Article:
Run mobile apps on your desktop
By John Andrews firstname.lastname@example.org
Last week, writing about Halloween apps for mobile phones, I got myself to wondering: can I run all these fabulous little programs on my computer rather than on multiple expensive devices that require two-year contracts?
Of course! And not quite.
• iPhone: To get the official Apple emulator for iOS, the operating system that runs on the iPhone, iPad and iPod touch, you need to download the whole Software Development Kit (SDK) for both iOS and the Xcode system for Mac OS. To do that, you need to be a registered Apple software developer. But don’t worry, there’s no test or anything. Just provide your e-mail address and the name of your company, even if your company name is “Home” or “Fake” or “asdf” or whatever.
Oh, and buy a Mac. The SDK only runs on Mac OS X. Get started at developer.apple.com.
For Web-based apps only, the simulator at TestiPhone.com will do you well. It shows any Web page on the diminutive (by desktop standards) iPhone screen. It does not, however, let you run any iPhone app outside the browser, and it doesn’t zoom in or out. It won’t even reject a Flash-based page, despite Apple’s refusal to allow Flash on the little device.
• Android: Just like Apple, Google has a full SDK available for their operating system. It runs on Windows, Mac OS and Linux, so pretty much everyone has access to it, except for you poor deluded BeOS faithful. You can download it from developer.android.com.
Also like Apple, Google’s SDK might look a bit overwhelming at first. There’s lots of programming lingo and package dependencies and configuration options. Just to start emulating an Android device, you need to find the right file in the folder you’ve extracted from the installer, give it a name and tell it how much storage space it should imagine it has.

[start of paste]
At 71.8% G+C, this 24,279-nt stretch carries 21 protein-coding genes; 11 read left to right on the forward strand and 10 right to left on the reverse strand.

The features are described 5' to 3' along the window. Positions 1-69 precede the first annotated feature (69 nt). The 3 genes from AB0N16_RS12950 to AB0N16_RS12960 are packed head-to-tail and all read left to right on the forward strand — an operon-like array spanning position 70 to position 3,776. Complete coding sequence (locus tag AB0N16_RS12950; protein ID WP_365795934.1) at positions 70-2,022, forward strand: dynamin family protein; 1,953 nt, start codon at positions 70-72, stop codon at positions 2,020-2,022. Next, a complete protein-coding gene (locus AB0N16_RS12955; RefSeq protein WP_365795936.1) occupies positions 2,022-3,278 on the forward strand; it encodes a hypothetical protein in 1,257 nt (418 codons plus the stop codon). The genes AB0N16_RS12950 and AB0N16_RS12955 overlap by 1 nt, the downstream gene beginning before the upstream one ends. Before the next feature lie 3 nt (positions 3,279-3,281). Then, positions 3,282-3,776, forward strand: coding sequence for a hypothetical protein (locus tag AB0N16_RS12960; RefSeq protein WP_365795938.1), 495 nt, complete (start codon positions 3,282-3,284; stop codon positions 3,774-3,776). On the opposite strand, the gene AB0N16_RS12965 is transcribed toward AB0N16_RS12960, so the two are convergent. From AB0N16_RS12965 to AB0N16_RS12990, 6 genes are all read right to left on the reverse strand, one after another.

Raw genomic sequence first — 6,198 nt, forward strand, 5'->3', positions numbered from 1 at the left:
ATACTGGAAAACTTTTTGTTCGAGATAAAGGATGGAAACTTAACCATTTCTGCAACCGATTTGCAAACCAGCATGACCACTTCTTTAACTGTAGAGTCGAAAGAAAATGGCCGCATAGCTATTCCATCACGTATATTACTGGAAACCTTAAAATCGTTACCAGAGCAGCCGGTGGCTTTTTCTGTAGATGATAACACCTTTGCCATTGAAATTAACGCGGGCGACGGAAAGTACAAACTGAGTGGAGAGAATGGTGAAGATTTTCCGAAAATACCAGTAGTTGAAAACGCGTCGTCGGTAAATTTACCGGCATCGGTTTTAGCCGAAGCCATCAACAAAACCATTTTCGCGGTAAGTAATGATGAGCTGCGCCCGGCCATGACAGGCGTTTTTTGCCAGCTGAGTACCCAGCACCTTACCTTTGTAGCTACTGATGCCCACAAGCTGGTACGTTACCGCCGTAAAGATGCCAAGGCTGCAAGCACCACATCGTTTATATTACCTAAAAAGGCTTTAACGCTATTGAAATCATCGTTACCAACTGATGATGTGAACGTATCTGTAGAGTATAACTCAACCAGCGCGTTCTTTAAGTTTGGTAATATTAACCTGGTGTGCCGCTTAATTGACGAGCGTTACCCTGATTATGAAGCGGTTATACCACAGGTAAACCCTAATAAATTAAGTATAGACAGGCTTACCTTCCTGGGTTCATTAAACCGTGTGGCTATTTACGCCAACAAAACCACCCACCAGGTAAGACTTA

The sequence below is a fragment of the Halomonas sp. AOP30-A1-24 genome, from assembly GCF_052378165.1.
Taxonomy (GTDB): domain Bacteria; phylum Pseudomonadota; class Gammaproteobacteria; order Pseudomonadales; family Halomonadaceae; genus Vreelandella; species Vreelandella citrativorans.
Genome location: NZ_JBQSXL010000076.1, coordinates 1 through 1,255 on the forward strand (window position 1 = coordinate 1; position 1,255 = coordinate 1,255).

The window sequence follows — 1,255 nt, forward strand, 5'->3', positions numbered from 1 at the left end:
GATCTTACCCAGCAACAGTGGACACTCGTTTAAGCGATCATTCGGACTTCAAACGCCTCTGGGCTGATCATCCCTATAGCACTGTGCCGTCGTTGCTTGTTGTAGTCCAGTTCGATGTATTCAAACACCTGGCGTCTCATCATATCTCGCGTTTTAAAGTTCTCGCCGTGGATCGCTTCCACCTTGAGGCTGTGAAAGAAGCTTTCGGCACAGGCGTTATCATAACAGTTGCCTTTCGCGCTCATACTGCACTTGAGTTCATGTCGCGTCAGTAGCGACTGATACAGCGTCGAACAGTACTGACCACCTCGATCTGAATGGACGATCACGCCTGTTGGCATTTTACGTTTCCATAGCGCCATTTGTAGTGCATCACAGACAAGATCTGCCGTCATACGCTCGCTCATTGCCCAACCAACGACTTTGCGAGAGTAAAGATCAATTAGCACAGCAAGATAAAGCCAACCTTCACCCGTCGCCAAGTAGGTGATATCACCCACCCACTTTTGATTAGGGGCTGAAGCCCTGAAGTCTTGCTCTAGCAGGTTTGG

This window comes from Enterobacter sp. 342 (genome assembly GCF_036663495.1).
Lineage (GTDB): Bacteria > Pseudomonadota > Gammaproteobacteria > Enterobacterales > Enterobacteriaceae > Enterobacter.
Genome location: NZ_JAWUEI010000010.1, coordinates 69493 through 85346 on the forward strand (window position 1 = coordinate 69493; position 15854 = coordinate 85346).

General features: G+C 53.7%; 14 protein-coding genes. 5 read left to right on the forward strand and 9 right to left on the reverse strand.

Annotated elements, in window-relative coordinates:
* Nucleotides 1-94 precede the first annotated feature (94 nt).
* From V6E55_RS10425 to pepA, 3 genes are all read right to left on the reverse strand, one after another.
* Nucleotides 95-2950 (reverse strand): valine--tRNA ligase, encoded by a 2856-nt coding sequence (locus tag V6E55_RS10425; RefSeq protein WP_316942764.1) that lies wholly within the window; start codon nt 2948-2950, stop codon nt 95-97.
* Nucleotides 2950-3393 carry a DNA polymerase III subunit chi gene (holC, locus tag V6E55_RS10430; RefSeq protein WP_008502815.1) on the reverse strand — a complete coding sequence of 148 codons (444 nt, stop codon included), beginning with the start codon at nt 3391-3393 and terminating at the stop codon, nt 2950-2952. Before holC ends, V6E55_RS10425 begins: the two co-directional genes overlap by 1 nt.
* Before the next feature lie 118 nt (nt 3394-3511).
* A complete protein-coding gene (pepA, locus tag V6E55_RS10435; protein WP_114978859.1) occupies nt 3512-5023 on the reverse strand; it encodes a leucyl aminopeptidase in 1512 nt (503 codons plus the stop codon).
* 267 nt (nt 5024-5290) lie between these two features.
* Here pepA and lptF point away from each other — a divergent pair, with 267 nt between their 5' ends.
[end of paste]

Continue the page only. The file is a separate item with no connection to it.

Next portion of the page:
The SDK comes with a tutorial for programming for Android, but if you just want to play with existing Android apps, use the included command-line utility called “adb.” Detailed instructions are included with the SDK, but I thought I’d give you that nudge in the right direction.
• BlackBerry: Research In Motion has a separate simulator for each minor revision of its software, so you’ll have to choose your BlackBerry model, wireless carrier and exact version. Since you can download it separately from other programming tools, it’s a little easier to get into it. It’s all under the “Resources” section at www.blackberry.com/developers.
Again, you need to provide your e-mail address and company, as well as a job title, to download BlackBerry’s phone simulator. Be creative.
• WebOS: Did I leave this one out of the Halloween column? I did. It’s not that Palm got bought by HP and the future of this operating system is bleak, or that developing for it is fairly pointless and there are therefore no good apps worth playing with. Not at all. If you really want to spend your time on this, go to developer.palm.com. There’s even a beta SDK for version 2.0! Get ahead of the curve! The really bendy, twisty curve!